“Romeo and Juliet are just two rich kids who’ve always gotten every little thing they want. And now, they think they want each other.”
“They’re in love…” Mr. Stessman said, clutching his heart.
“They don’t even know each other,” she said.
“It was love at first sight.”
“It was ‘Oh my God, he’s so cute’ at first sight. If Shakespeare wanted you to believe they were in love, he wouldn’t tell you in almost the very first scene that Romeo was hung up on Rosaline.… It’s Shakespeare making fun of love,” she said.
It was “Oh my God, he’s so cute” at first sight. If Shakespeare wanted you to believe they were in love, he wouldn’t tell you in almost the very first scene that Romeo was hung up on Rosaline … It’s Shakespeare making fun of love.
My all time favorite production concept for a shakespeare play would be a gender swapped high school cheerleader Julius Caesar. Portia and Calpurnia are the football player boyfriends to senior cheerleaders Caesar and Brutus. Conniving sophomore Cassius thinks Caesars been captain for too long and turns the whole group against her. Initially they all just want to impeach her but Cassius takes it too far and puts the idea of murder in their heads. Football boyfriend Calpurnia wants Caesar to stay at home and work on their science project but Caesar insists she must go to the locker room meeting where she’s eventually killed.
They hold a funeral with the marching band and the football players, during which Brutus makes a stand and explains why she murdered her best friend. Antony, freshman baton twirler, makes her own biting and sarcastic speech that turns the marching band against the cheerleaders and the cheer leaders against themselves. All out war wages once innocent hipster poet Cinna is killed in a stampede.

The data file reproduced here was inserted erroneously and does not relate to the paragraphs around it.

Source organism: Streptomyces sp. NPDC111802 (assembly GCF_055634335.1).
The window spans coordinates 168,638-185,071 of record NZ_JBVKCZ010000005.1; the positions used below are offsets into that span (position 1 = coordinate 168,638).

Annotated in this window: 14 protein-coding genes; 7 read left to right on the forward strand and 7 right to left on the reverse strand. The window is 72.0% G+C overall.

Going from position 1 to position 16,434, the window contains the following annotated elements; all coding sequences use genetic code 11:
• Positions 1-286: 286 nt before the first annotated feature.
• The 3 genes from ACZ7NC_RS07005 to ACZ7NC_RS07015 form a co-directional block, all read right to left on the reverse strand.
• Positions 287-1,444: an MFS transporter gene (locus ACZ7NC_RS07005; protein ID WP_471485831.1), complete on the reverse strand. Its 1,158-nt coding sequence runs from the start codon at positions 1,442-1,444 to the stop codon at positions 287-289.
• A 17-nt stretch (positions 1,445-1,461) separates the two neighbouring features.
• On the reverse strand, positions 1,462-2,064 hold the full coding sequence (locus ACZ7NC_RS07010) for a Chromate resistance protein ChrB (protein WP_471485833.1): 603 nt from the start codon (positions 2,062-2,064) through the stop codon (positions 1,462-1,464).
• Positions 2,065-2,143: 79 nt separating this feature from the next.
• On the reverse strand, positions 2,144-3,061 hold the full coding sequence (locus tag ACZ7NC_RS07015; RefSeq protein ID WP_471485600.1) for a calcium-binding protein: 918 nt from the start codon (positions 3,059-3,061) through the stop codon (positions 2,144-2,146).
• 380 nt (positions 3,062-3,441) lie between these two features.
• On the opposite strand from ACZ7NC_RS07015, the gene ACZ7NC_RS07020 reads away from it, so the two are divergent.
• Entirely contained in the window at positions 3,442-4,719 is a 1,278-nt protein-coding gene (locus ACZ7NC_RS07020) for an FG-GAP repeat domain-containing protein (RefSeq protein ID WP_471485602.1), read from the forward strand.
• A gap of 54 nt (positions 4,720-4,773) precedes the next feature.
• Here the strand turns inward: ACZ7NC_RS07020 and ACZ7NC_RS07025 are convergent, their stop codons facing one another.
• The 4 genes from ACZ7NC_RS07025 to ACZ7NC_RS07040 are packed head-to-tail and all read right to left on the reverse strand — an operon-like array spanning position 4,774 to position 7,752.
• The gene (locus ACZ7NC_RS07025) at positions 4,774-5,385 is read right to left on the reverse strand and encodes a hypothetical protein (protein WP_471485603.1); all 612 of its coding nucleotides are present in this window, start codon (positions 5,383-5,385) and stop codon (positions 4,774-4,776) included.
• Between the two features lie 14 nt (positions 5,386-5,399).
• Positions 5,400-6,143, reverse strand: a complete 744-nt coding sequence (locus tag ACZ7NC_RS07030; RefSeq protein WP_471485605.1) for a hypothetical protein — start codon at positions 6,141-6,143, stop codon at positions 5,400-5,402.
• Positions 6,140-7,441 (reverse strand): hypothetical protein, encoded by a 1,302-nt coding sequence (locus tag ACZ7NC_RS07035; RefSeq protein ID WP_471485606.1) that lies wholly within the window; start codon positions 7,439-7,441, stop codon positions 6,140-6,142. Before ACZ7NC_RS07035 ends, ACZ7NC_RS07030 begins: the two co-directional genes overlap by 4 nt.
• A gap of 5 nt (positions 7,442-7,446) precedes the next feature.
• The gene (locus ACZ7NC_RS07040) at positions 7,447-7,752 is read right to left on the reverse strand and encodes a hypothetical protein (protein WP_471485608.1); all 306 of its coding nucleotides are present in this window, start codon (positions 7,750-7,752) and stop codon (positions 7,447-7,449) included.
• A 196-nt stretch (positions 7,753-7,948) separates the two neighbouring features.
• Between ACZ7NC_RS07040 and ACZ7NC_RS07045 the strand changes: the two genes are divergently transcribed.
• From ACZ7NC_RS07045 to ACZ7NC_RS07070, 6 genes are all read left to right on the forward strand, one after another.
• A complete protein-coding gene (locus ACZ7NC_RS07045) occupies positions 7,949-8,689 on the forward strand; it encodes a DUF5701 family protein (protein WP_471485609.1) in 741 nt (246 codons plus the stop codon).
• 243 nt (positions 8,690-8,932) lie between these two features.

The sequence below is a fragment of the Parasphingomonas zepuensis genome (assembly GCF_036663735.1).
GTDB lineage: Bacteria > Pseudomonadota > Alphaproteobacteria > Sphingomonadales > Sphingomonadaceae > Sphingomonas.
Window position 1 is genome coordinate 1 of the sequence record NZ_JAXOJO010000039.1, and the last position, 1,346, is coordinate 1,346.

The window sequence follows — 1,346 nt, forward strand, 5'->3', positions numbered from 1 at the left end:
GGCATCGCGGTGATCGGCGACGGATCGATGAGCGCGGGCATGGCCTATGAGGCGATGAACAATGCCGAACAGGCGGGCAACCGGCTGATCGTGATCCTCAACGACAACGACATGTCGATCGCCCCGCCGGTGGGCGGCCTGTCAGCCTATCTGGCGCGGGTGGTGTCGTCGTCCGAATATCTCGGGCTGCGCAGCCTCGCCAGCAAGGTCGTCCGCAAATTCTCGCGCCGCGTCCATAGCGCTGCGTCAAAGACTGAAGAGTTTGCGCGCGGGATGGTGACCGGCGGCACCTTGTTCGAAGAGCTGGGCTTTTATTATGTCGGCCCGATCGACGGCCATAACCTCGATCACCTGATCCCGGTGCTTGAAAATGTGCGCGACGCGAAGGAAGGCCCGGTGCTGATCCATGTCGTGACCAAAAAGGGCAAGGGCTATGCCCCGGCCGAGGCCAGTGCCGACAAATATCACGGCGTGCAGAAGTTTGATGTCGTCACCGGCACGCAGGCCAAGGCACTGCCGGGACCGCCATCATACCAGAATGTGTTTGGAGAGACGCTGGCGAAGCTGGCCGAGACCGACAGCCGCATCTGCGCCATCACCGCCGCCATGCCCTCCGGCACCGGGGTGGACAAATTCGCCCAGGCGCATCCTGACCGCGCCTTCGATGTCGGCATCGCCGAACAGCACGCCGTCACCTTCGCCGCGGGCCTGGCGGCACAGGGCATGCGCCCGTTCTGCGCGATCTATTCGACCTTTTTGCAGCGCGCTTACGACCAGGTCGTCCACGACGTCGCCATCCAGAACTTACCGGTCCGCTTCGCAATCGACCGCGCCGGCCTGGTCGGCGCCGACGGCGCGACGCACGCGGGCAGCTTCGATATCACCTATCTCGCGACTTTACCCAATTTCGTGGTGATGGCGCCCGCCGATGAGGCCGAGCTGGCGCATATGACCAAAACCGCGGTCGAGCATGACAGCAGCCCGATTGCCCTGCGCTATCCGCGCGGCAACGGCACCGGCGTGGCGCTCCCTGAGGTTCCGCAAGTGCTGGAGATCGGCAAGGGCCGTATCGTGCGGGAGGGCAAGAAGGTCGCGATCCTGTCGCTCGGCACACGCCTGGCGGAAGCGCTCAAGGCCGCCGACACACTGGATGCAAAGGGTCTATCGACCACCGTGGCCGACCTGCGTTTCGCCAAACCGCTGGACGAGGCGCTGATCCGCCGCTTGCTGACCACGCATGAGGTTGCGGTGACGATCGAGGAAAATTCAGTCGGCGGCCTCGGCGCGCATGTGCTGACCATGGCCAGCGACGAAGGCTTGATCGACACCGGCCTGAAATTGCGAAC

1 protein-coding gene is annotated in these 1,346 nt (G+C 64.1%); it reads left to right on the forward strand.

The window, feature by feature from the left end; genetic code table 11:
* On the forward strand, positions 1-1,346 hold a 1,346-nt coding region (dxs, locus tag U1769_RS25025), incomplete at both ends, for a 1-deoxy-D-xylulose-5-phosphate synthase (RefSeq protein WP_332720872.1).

The fighting takes place in the high school parking lot: Brutus is distraught after football boyfriend Portia commits suicide and…. you know the gist it’s a shakespeare tragedy and everyone dies.
One day I shall put on the most absurd production of Julius Caesar ever and it will be glorious
I’ve just started a new topic with my Year 7 groups. Much to my delight, this term it’s Shakespeare’s sonnets. These are my visual interpretations from Sonnet 130. The objective is to depict Shakespeare’s mistress. Great fun!
My mistress’ eyes are nothing like the sun;
Coral is far more red than her lips’ red;
If snow be white, why then her breasts are dun;
If hairs be wires, black wires grow on her head.
I have seen roses damask’d, red and white,
But no such roses see I in her cheeks;
And in some perfumes is there more delight
Than in the breath that from my mistress reeks.
I love to hear her speak, yet well I know
That music hath a far more pleasing sound;
I grant I never saw a goddess go;
My mistress, when she walks, treads on the ground:
And yet, by heaven, I think my love as rare
As any she belied with false compare.
I am very excited and proud to announce the release of my first book Collage and Keep, available to buy in all good bookshops from 3rd September 2015. More information as soon as I’m allowed to share it… watch this space!